Estimates or #noestimates?

Software development happens in wildly different scenarios. Do we always need estimates? Or never? Read Thorbjørn’s take on the topic!


We have been arguing about it for years, but reached no conclusion. This is my attempt to give a more nuanced view of the issue at hand. That means both sides will criticise (different) parts of this post. Oh well. As this post will show, my view on the subject is that you should avoid estimates whenever possible. Yet in certain situations, they are a necessary evil.


First of all we need to decide what an estimate even is. In the context of the #noestimates discussion, my rough definition is something like this:

An educated guess about the effort needed to solve a business problem using software, usually based on analysis or some sort of formal estimation process. The goal of this process is typically to define cost and schedule limitations for the project.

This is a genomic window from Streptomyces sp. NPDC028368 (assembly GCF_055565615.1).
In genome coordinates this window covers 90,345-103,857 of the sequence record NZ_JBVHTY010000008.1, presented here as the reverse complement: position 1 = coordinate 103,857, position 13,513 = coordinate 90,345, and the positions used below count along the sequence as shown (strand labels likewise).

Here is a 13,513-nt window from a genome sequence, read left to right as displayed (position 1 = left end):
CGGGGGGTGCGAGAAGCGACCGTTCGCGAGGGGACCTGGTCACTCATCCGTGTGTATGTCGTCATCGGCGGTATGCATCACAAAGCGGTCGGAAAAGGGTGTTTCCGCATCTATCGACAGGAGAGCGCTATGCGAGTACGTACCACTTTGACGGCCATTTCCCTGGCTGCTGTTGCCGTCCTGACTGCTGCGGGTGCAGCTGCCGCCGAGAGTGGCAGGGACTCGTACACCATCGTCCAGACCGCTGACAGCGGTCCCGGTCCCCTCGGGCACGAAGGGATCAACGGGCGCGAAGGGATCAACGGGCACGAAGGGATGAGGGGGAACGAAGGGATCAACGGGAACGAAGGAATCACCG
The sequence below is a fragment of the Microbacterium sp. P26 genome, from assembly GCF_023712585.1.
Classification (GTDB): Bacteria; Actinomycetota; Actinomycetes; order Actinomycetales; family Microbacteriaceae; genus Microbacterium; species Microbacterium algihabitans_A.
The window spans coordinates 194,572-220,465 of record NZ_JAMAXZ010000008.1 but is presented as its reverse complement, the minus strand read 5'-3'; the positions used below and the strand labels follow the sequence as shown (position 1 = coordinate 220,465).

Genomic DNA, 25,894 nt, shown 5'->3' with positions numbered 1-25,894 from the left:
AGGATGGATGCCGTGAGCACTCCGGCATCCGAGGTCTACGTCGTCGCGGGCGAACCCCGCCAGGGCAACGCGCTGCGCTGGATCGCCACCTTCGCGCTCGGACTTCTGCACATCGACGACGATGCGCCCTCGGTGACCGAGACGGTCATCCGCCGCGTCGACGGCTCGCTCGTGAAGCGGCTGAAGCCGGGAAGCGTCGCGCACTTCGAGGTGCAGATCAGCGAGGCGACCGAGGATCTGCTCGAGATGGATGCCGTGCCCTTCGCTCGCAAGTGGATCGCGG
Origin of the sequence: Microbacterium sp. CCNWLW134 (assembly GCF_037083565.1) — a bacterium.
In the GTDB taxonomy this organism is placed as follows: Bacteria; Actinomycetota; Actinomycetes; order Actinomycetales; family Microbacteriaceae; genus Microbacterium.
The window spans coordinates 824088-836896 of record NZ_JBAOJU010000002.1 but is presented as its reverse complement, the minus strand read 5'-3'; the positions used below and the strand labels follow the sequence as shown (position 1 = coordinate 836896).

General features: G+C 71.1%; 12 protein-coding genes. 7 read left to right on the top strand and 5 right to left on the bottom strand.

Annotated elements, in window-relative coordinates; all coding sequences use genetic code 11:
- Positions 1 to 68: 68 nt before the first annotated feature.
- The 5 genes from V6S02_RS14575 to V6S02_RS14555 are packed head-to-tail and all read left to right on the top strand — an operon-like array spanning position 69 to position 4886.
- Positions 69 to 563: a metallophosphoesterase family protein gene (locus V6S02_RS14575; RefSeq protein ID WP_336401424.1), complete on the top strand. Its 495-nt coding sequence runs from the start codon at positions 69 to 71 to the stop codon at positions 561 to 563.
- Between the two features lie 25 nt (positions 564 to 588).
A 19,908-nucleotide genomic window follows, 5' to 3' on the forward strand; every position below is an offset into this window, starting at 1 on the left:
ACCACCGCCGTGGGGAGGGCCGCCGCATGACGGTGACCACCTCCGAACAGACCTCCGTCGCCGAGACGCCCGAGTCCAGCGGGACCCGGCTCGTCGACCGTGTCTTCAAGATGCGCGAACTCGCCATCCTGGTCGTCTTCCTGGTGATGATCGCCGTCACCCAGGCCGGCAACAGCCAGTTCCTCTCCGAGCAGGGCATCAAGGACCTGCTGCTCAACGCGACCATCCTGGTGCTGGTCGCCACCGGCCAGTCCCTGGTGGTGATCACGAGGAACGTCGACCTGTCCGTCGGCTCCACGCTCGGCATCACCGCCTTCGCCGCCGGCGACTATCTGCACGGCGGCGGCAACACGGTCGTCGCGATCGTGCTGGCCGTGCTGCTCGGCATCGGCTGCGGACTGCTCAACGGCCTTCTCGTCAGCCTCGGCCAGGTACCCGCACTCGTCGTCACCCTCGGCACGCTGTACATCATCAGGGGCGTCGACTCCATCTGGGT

Second: Most discussions suffer from a perspective problem, as the people involved typically have different backgrounds.

To sidestep that problem, we need to set the context for the discussion. By investigating three different scenarios, we will consider the value of estimates in each one:

  • An internal development team
  • A customer — supplier project with a high level of trust
  • A customer — supplier project with a low level of trust

Disclaimer: In order to keep the length of this post from getting totally out of hand, I hope you forgive me for providing somewhat simplified examples.


These are the crazy guys who would rather not estimate anything at all, typically developing software in a permanent and mature team. Their “customer” could be an internal one, or their product could have some kind of license model. In this context, there may be less incentive to think of the work as a project. Thus we reduce the need for planning, scheduling and budgeting. Development is a continuous effort, working on whatever has the highest perceived value at any given time.